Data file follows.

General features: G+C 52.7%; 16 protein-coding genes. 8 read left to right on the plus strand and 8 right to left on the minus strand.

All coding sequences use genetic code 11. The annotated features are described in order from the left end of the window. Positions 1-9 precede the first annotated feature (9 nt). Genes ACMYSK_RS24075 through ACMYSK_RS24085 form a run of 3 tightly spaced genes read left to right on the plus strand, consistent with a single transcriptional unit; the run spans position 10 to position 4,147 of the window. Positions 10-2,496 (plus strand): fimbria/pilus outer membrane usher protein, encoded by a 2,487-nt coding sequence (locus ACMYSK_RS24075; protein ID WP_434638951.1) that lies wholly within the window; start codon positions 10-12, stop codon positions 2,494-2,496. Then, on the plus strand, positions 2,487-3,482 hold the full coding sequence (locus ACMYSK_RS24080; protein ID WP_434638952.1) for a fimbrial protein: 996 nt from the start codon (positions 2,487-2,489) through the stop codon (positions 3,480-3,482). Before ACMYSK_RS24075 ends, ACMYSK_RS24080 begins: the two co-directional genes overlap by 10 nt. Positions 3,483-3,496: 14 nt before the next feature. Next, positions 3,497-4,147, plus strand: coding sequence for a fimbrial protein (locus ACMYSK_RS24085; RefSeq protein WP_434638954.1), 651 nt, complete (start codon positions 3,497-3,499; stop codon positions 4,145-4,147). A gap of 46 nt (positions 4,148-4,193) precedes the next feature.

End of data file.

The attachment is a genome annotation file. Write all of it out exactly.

General features: G+C 52.7%; 16 protein-coding genes. 8 read left to right on the plus strand and 8 right to left on the minus strand.

All coding sequences use genetic code 11. The annotated features are described in order from the left end of the window. Positions 1-9 precede the first annotated feature (9 nt). Genes ACMYSK_RS24075 through ACMYSK_RS24085 form a run of 3 tightly spaced genes read left to right on the plus strand, consistent with a single transcriptional unit; the run spans position 10 to position 4,147 of the window. Positions 10-2,496 (plus strand): fimbria/pilus outer membrane usher protein, encoded by a 2,487-nt coding sequence (locus ACMYSK_RS24075; protein ID WP_434638951.1) that lies wholly within the window; start codon positions 10-12, stop codon positions 2,494-2,496. Then, on the plus strand, positions 2,487-3,482 hold the full coding sequence (locus ACMYSK_RS24080; protein ID WP_434638952.1) for a fimbrial protein: 996 nt from the start codon (positions 2,487-2,489) through the stop codon (positions 3,480-3,482). Before ACMYSK_RS24075 ends, ACMYSK_RS24080 begins: the two co-directional genes overlap by 10 nt. Positions 3,483-3,496: 14 nt before the next feature. Next, positions 3,497-4,147, plus strand: coding sequence for a fimbrial protein (locus ACMYSK_RS24085; RefSeq protein WP_434638954.1), 651 nt, complete (start codon positions 3,497-3,499; stop codon positions 4,145-4,147). A gap of 46 nt (positions 4,148-4,193) precedes the next feature.